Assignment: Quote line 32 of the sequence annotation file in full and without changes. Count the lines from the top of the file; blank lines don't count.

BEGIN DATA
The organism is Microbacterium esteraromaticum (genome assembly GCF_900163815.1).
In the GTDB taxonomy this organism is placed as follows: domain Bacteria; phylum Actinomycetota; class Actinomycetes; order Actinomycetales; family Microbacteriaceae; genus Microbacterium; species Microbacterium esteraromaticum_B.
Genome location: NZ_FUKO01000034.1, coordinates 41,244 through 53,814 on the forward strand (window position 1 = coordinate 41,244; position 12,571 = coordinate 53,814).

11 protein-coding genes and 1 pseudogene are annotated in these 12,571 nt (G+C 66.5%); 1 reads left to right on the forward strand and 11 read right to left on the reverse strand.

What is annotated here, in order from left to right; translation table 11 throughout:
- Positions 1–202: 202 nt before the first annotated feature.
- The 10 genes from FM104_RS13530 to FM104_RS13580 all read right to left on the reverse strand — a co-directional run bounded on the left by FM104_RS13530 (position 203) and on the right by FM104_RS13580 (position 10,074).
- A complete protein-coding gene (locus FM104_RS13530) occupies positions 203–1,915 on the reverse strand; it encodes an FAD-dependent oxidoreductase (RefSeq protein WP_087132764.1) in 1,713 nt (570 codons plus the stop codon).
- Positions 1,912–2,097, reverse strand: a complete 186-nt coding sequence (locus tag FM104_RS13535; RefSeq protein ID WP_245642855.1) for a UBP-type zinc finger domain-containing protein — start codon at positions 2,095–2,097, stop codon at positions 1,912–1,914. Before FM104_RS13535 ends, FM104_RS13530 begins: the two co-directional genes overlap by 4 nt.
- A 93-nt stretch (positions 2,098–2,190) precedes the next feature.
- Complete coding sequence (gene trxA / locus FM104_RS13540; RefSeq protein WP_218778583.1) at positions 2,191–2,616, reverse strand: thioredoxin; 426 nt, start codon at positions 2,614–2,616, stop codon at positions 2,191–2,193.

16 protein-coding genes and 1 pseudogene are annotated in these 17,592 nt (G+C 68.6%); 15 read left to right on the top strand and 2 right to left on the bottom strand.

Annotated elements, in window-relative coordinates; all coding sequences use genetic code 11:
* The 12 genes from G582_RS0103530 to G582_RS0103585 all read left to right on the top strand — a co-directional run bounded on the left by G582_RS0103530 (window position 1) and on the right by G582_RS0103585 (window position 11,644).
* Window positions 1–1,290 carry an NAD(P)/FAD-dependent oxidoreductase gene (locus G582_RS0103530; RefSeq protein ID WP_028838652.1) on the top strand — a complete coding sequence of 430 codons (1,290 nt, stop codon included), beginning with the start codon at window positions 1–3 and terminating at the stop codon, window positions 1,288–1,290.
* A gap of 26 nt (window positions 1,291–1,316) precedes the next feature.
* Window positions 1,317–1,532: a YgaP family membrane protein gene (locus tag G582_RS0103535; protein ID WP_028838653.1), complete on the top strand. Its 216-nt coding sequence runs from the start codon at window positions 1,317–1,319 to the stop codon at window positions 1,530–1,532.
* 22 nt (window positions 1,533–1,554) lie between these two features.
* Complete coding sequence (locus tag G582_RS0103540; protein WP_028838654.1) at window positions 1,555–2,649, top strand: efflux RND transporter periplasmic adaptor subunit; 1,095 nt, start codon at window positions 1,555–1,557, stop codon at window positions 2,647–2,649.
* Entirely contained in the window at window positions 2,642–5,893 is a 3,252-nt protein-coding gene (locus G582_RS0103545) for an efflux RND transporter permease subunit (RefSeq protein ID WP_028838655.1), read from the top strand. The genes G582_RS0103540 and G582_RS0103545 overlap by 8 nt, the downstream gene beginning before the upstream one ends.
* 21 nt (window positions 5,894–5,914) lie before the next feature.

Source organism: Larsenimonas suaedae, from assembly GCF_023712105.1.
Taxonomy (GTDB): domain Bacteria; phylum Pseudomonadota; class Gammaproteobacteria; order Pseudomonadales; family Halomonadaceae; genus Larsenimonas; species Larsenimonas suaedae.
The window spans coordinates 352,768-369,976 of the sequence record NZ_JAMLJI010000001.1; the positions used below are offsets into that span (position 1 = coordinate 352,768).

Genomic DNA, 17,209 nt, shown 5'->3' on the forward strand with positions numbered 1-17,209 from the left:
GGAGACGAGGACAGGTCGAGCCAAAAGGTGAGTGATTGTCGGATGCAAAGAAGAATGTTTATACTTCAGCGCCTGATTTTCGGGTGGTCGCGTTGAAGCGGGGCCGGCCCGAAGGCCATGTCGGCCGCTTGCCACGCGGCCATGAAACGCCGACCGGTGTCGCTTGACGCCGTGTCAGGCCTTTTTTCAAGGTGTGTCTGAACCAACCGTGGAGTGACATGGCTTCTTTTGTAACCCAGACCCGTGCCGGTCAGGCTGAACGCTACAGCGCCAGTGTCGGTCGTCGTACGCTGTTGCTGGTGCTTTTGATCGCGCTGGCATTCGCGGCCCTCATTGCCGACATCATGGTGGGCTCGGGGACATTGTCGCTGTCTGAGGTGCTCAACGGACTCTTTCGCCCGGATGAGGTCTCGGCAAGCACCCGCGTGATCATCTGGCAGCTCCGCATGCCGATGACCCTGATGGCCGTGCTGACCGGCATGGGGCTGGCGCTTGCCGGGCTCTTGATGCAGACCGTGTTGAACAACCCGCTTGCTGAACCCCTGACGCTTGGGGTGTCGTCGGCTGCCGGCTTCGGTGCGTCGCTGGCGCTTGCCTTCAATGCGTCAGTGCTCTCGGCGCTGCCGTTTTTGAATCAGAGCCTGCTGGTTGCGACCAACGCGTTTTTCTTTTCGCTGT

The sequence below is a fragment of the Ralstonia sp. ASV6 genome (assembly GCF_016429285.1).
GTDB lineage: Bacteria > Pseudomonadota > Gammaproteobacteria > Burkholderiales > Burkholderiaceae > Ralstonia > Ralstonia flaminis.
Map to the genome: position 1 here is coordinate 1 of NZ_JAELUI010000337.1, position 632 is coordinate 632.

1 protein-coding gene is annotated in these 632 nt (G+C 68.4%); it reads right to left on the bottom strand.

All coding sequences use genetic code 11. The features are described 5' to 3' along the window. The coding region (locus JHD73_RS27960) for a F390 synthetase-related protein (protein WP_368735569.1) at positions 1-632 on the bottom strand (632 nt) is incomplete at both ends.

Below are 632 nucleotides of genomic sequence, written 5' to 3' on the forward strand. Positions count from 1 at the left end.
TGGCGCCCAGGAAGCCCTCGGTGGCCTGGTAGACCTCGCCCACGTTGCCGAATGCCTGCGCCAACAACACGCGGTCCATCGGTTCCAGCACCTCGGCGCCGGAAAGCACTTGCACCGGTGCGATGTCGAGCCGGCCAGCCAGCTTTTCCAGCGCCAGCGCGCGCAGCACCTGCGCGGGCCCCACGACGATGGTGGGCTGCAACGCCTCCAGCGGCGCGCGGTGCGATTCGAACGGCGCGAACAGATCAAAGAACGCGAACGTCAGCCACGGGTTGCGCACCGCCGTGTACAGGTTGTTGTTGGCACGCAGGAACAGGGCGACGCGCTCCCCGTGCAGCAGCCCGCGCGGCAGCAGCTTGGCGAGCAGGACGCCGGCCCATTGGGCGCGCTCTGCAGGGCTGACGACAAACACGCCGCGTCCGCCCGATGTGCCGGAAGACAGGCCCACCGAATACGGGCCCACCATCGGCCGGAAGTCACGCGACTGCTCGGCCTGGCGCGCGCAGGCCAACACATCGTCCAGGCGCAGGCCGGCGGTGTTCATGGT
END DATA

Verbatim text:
Below are 632 nucleotides of genomic sequence, written 5' to 3' on the forward strand. Positions count from 1 at the left end.